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Tokyo Steel to cut product prices by 6-11% in April as virus spreads

[TOKYO] Tokyo Steel Manufacturing, Japan's top electric-arc furnace steelmaker, said on Monday it will cut all steel product prices in April by about 6-11 per cent to reflect weak market conditions amid deepening fears over the coronavirus pandemic.

The cut is the first by the company in 6 months. Price reductions ranged from 5,000 yen to 9,000 yen (S$66.47 to S$119.64) a tonne.

For April, prices for steel bars, including rebar, will be lowered by 7,000 yen, or 11.3 per cent, to 55,000 yen a tonne, while prices for its mainstay H-beams will be also trimmed by 7,000 yen, or 8.4 per cent, to 76,000 yen a tonne.

Prices of hot-dip galvanised coils will be cut by 5,000 yen, or 5.5 per cent, while that of channels will go down by 9,000 yen, or 11.1 per cent.

"Uncertainty is sweeping the steel industry as economic activities have slowed in the wake of the coronavirus outbreak," Tokyo Steel managing director Kiyoshi Imamura told reporters at a briefing.

"We've decided to slash prices to meet the current weak market conditions although actual demand has not fallen as much as people fear," he said.

Domestic inventories for steel sheets remain high while sluggish overseas markets and the recent rise in yen against the US dollar also pose a risk of more cheap imports from neighbours such as China, South Korea and Taiwan, flowing into the Japanese market, he added.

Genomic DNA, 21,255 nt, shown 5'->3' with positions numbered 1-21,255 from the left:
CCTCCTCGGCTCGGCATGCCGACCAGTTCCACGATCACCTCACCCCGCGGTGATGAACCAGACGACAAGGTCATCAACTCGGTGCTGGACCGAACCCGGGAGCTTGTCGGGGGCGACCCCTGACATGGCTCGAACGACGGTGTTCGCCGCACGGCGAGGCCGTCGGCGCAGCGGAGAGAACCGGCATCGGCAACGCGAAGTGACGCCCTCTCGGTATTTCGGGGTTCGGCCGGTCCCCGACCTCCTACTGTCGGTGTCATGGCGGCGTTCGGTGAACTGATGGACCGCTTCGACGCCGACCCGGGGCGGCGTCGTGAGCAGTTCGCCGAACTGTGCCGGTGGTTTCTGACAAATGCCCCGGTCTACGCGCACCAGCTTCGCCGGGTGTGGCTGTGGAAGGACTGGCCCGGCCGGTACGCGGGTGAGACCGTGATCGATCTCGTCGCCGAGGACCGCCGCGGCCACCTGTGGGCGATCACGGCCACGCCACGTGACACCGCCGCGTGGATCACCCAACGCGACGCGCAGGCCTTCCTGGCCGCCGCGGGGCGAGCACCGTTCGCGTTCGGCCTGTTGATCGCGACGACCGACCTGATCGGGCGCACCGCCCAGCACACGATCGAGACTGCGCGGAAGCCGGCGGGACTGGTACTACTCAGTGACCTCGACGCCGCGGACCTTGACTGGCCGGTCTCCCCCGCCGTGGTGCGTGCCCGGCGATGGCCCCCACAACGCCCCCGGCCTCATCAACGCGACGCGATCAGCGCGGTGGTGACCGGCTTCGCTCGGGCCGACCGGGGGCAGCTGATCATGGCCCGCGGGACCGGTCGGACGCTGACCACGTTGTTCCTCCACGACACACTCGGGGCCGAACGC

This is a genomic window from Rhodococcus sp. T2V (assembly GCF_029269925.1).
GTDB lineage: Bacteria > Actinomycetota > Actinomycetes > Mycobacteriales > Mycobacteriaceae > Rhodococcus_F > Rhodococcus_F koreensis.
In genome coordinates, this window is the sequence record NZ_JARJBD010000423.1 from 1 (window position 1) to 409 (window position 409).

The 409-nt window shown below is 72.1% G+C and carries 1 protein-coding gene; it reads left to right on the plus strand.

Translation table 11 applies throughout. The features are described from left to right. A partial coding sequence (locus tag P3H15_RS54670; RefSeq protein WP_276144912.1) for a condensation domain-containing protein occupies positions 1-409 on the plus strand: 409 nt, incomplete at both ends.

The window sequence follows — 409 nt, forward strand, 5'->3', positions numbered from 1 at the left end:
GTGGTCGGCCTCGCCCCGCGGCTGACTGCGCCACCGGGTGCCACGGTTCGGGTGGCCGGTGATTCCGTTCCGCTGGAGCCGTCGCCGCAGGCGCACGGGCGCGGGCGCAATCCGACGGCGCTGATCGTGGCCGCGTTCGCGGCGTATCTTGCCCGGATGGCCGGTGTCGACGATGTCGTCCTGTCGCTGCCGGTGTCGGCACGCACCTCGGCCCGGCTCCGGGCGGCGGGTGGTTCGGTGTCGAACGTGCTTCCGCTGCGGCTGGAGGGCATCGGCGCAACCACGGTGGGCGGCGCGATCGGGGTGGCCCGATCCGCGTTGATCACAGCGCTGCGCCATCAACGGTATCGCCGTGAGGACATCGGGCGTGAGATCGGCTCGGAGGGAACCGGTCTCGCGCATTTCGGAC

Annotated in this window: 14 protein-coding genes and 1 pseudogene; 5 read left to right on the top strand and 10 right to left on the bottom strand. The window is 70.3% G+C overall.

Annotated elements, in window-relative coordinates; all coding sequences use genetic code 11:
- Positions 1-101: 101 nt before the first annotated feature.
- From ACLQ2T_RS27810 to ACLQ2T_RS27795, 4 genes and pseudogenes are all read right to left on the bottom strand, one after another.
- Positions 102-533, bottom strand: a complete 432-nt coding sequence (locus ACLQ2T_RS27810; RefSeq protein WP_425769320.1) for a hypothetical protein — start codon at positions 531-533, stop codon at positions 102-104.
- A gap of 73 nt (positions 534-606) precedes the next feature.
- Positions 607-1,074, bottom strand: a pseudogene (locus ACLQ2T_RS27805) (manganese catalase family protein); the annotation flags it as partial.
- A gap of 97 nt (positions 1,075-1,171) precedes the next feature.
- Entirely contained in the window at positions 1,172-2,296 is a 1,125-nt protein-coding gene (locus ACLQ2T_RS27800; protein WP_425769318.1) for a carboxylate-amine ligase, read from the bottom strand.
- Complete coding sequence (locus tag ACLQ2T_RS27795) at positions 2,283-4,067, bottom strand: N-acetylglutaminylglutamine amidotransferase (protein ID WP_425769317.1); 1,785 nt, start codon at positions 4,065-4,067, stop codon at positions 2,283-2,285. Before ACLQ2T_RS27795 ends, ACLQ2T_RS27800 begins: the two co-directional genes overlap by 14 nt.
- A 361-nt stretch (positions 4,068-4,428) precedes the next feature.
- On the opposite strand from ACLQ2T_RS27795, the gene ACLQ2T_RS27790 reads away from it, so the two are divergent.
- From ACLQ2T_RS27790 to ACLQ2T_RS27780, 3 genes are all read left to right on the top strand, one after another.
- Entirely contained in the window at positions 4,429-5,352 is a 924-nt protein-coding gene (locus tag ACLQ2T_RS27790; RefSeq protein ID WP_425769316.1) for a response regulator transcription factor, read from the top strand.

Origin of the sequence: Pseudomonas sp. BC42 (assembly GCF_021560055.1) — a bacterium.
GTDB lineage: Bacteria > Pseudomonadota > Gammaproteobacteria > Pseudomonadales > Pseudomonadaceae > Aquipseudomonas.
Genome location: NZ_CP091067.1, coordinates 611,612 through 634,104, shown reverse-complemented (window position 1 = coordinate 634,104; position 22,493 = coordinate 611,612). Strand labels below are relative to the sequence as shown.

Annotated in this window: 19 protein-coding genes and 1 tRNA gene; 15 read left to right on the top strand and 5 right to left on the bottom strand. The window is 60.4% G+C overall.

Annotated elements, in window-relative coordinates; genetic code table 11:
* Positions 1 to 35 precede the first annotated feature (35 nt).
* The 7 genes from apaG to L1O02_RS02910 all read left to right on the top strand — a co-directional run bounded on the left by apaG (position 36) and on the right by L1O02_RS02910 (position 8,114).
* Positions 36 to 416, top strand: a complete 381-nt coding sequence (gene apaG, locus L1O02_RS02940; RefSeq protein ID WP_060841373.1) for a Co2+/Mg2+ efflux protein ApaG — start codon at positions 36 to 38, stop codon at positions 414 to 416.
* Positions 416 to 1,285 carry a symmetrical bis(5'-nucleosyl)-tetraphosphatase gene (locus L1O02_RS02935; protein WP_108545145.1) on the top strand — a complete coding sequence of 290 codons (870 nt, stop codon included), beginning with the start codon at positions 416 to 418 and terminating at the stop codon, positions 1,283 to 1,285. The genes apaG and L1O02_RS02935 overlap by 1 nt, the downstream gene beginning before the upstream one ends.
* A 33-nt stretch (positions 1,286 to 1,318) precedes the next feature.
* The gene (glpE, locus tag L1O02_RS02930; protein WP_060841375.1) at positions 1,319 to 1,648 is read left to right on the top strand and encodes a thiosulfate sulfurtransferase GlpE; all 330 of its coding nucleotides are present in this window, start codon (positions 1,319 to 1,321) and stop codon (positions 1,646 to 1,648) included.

Asked about the potential impact if the 2020 Tokyo Olympics is cancelled or postponed, Mr Imamura said he was concerned about potential fallout in service and travel industries, which could dampen the Japanese economy.

"I haven't heard of any cancellations in construction projects due to the virus outbreak... but some companies may rethink their plans to build new hotels or commercial facilities if this uncertainty continues," he said.

Japanese steel demand had been supported over the past few years by a series of construction projects for the Olympics, redevelopment projects in the Tokyo metropolitan area and plans to build new hotels across the nation to meet the growing number of foreign tourists.

Tokyo Steel's pricing is closely watched by Asian rivals such as South Korea's Posco and Hyundai Steel, and China's Baoshan Iron & Steel (Baosteel).